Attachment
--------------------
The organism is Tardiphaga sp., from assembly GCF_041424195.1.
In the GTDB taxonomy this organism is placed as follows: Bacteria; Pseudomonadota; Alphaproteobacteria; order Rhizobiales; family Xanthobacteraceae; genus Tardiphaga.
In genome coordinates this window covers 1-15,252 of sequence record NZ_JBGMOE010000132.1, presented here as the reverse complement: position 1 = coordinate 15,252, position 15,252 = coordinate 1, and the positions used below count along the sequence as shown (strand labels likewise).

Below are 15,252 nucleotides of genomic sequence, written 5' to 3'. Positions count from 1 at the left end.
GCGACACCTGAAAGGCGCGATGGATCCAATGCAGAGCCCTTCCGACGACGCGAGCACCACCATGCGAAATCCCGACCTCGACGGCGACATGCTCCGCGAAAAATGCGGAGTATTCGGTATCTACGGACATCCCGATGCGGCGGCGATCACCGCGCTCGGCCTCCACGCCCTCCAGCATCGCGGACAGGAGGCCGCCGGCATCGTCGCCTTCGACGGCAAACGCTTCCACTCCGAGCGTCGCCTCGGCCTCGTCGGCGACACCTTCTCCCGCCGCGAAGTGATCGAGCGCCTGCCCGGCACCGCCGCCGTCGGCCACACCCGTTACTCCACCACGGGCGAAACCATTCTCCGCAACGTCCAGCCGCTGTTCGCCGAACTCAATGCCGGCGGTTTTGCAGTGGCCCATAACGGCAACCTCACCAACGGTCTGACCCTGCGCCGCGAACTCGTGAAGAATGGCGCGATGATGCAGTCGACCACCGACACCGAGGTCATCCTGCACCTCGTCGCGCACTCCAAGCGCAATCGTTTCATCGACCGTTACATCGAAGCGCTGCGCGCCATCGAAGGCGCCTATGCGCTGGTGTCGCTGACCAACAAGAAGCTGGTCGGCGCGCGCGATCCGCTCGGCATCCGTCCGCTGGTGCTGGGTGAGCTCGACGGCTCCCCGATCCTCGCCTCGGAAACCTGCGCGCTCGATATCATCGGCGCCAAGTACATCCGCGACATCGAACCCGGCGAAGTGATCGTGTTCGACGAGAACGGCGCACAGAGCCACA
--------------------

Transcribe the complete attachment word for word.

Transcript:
The organism is Tardiphaga sp., from assembly GCF_041424195.1.
In the GTDB taxonomy this organism is placed as follows: Bacteria; Pseudomonadota; Alphaproteobacteria; order Rhizobiales; family Xanthobacteraceae; genus Tardiphaga.
In genome coordinates this window covers 1-15,252 of sequence record NZ_JBGMOE010000132.1, presented here as the reverse complement: position 1 = coordinate 15,252, position 15,252 = coordinate 1, and the positions used below count along the sequence as shown (strand labels likewise).

Below are 15,252 nucleotides of genomic sequence, written 5' to 3'. Positions count from 1 at the left end.
GCGACACCTGAAAGGCGCGATGGATCCAATGCAGAGCCCTTCCGACGACGCGAGCACCACCATGCGAAATCCCGACCTCGACGGCGACATGCTCCGCGAAAAATGCGGAGTATTCGGTATCTACGGACATCCCGATGCGGCGGCGATCACCGCGCTCGGCCTCCACGCCCTCCAGCATCGCGGACAGGAGGCCGCCGGCATCGTCGCCTTCGACGGCAAACGCTTCCACTCCGAGCGTCGCCTCGGCCTCGTCGGCGACACCTTCTCCCGCCGCGAAGTGATCGAGCGCCTGCCCGGCACCGCCGCCGTCGGCCACACCCGTTACTCCACCACGGGCGAAACCATTCTCCGCAACGTCCAGCCGCTGTTCGCCGAACTCAATGCCGGCGGTTTTGCAGTGGCCCATAACGGCAACCTCACCAACGGTCTGACCCTGCGCCGCGAACTCGTGAAGAATGGCGCGATGATGCAGTCGACCACCGACACCGAGGTCATCCTGCACCTCGTCGCGCACTCCAAGCGCAATCGTTTCATCGACCGTTACATCGAAGCGCTGCGCGCCATCGAAGGCGCCTATGCGCTGGTGTCGCTGACCAACAAGAAGCTGGTCGGCGCGCGCGATCCGCTCGGCATCCGTCCGCTGGTGCTGGGTGAGCTCGACGGCTCCCCGATCCTCGCCTCGGAAACCTGCGCGCTCGATATCATCGGCGCCAAGTACATCCGCGACATCGAACCCGGCGAAGTGATCGTGTTCGACGAGAACGGCGCACAGAGCCACA